According to Synergy Sports, the Nuggets actually own the best transition defense in the league, but Curry's shooting is second-to-none.
Fine, that was just an excuse to show the record-breaking three from Curry. But watch closely and you notice Portland losing track of the players down the court. In the end, Victor Claver recovers well but when it's a shooter like Curry, it isn't good enough. Granted, these were the backups and it's highly unlikely that a focused team like the Nuggets will let him run down the court so freely.
After watching the four games of Nuggets' defense against Curry, I saw no dramatic tilts in their defense towards Curry. They elected to put Corey Brewer on him when Jack was on the floor and left Lawson on Curry to guard the pick-and-rolls. Lawson left Curry open on numerous occasions in the type of help defense that would leave your JV coach beet-red in embarrassment. The few times that Iguodala took on Curry, the sharpshooter got the ball out of his hands quickly to Lee. Of Curry's 594 three-point attempts, he's shot 120 of them in transition, and at the highest clip, at 54.2 percent.
I couldn't find a better video and couldn't make the clip but you'll just have to trust me on the sequence before 2:19.
Corey Brewer is an excellent defender but he gambles a lot and Curry can take advantage of his aggressiveness especially in a series so tightly contested. Here we see Brewer packing in the paint to stop a Jack drive and is ultimately late on closing out. There were a bunch of that in the four games against the Nuggets. Again, we're likely to see schemes change but if you're not closing in the regular season...let's just say old habits die hard.
Besides the transition shooting, the Warriors own excellent spot-up shooters in Curry and Thompson. For Curry, I'll lump together the pick-and-roll jump shot and Thompson's pindown isolation sets.
Whereas Barnes isn't yet able to master the intricacies of the post-up footwork and passing, Thompson has a knack for scoring off an isolation post-up which he only started going to a couple weeks ago. If he can do this against Andre Miller and Ty Lawson, this forces Karl to switch Iguodala or Brewer on him, releasing some pressure off Curry.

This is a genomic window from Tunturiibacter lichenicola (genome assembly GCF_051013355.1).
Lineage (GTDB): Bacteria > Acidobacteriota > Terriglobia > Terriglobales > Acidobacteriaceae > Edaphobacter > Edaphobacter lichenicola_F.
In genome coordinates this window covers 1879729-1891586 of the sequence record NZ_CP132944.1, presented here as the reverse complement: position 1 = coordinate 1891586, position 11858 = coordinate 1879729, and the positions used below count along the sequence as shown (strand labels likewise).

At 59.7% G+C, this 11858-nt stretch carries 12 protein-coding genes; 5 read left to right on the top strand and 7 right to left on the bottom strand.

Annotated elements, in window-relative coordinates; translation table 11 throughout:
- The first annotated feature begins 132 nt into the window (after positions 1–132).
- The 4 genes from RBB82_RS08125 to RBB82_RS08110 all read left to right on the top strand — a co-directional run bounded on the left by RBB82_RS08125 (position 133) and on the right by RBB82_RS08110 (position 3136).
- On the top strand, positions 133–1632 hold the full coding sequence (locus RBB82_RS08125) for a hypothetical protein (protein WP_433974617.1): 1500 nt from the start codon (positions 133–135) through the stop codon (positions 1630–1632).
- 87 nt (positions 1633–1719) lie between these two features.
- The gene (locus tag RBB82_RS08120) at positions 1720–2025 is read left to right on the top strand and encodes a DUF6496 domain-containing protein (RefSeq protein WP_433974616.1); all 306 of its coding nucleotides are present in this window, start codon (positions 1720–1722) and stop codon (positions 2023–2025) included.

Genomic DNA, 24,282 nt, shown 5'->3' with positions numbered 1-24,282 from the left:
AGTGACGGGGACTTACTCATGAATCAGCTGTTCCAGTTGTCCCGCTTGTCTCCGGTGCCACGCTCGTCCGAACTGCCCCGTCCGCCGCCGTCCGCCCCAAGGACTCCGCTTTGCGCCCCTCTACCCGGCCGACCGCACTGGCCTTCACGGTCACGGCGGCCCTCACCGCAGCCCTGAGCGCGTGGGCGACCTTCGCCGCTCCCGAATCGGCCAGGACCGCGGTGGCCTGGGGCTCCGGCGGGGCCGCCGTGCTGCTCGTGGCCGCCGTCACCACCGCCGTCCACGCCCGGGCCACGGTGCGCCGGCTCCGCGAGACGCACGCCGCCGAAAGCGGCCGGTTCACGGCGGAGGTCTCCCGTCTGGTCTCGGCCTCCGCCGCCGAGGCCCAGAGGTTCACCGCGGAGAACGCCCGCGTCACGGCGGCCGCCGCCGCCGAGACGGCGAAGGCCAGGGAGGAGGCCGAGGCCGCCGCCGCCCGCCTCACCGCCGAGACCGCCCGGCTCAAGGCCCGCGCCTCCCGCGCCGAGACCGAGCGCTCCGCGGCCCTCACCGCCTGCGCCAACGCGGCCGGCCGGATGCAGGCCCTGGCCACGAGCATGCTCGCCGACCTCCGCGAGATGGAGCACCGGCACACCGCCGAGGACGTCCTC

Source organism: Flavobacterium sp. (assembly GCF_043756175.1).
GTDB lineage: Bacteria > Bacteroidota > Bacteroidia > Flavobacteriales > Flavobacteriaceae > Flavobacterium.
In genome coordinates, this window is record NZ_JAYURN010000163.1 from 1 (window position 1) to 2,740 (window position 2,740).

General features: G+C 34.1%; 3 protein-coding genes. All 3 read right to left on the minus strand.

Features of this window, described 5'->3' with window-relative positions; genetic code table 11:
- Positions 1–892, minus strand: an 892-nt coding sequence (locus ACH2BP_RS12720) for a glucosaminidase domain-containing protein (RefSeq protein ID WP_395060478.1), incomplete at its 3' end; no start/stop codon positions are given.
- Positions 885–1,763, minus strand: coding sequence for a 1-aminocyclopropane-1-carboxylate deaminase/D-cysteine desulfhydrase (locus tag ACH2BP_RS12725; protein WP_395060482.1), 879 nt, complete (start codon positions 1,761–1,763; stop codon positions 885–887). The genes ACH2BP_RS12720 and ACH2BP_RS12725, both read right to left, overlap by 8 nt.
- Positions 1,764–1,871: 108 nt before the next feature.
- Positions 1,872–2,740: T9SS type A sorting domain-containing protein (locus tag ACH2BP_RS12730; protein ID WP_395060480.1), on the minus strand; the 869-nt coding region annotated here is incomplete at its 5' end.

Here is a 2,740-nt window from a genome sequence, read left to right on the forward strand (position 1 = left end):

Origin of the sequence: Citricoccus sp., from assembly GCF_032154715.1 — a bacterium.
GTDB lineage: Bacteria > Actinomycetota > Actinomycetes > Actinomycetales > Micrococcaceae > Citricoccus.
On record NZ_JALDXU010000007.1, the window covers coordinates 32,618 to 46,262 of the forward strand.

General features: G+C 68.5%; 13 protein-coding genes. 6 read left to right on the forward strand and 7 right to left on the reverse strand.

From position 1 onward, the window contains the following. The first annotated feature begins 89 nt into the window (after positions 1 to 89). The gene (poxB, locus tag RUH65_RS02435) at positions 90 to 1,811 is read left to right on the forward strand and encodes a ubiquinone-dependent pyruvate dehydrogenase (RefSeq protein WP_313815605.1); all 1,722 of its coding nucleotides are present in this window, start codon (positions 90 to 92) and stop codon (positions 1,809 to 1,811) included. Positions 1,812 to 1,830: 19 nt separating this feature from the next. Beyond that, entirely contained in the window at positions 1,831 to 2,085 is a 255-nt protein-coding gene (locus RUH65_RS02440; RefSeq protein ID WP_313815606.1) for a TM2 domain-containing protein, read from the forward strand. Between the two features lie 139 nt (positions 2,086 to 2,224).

One would think that the Nuggets will have a better game-plan against Curry this time around—it's unlikely they'll repeatedly play back on his screens and spot-up shots—but even the best defenders can lose focus. And Curry only needs a split second to nail a three.
The Warriors go as the guards go and that is never more evident in the shooting noted above.
Denver Nuggets' strengths in this series
I spent an inordinate amount of time on what the Warriors should be able to do but I haven't even gotten to the Nuggets' strengths—and there are a lot of them.
It's perhaps a bit counterintuitive to stock up on so much depth and have those same minutes drop off when the playoffs begin, but the Nuggets don't lose much against the Warriors without Danilo Gallinari. Evan Fournier, Wilson Chandler and Corey Brewer form a battalion of lengthy wings that may not scare contenders like the Oklahoma City Thunder but should be more than effective against the Warriors.
Chandler shoots 41.3 percent from three and Fournier is no slouch, either (40.7 percent in limited attempts). The most-used five-man lineup for the Warriors (without Gallo) is the Miller-Iggy-Brewer-Chandler-McGee. That doesn't bode well for David Lee or Andrew Bogut, who will have to spend the majority of the time running up and down the court in pursuit.
Contrast that with Golden State shooting 37.11 percent of their shots in the paint. With Lee unable to stop most players and Bogut still not healthy and out-of-shape, look for the Nuggets to dominate the key in the majority of the games.
If Faried is healthy, that's another added dimension to their offensive repertoire. When he is on the court along with Koufos or McGee, that usually means he'll draw the matchup against David Lee. According to SynergySports, the Nuggets are fourth in the league on putbacks and Faried accounts for over 28 percent of those plays.